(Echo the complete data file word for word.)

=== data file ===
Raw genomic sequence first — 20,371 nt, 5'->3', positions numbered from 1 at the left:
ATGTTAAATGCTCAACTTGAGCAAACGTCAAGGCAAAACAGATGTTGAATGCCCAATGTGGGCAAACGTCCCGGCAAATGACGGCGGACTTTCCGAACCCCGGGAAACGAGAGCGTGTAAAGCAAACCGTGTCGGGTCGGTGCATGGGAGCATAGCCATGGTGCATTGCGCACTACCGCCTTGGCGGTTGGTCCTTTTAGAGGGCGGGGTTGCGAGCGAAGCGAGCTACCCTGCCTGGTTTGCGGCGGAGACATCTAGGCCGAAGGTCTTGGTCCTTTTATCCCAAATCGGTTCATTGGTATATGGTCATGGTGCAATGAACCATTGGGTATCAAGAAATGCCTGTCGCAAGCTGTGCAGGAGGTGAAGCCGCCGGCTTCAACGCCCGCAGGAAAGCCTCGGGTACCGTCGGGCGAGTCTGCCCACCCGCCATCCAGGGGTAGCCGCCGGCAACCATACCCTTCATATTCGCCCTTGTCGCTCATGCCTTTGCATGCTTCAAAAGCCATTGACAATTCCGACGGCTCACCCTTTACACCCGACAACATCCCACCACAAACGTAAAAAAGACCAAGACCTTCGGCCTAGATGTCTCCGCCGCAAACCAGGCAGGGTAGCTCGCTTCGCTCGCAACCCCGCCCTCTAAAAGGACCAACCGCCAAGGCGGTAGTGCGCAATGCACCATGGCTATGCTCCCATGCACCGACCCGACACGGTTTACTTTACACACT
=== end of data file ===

Raw genomic sequence first — 20,371 nt, 5'->3', positions numbered from 1 at the left:
ATGTTAAATGCTCAACTTGAGCAAACGTCAAGGCAAAACAGATGTTGAATGCCCAATGTGGGCAAACGTCCCGGCAAATGACGGCGGACTTTCCGAACCCCGGGAAACGAGAGCGTGTAAAGCAAACCGTGTCGGGTCGGTGCATGGGAGCATAGCCATGGTGCATTGCGCACTACCGCCTTGGCGGTTGGTCCTTTTAGAGGGCGGGGTTGCGAGCGAAGCGAGCTACCCTGCCTGGTTTGCGGCGGAGACATCTAGGCCGAAGGTCTTGGTCCTTTTATCCCAAATCGGTTCATTGGTATATGGTCATGGTGCAATGAACCATTGGGTATCAAGAAATGCCTGTCGCAAGCTGTGCAGGAGGTGAAGCCGCCGGCTTCAACGCCCGCAGGAAAGCCTCGGGTACCGTCGGGCGAGTCTGCCCACCCGCCATCCAGGGGTAGCCGCCGGCAACCATACCCTTCATATTCGCCCTTGTCGCTCATGCCTTTGCATGCTTCAAAAGCCATTGACAATTCCGACGGCTCACCCTTTACACCCGACAACATCCCACCACAAACGTAAAAAAGACCAAGACCTTCGGCCTAGATGTCTCCGCCGCAAACCAGGCAGGGTAGCTCGCTTCGCTCGCAACCCCGCCCTCTAAAAGGACCAACCGCCAAGGCGGTAGTGCGCAATGCACCATGGCTATGCTCCCATGCACCGACCCGACACGGTTTACTTTACACACT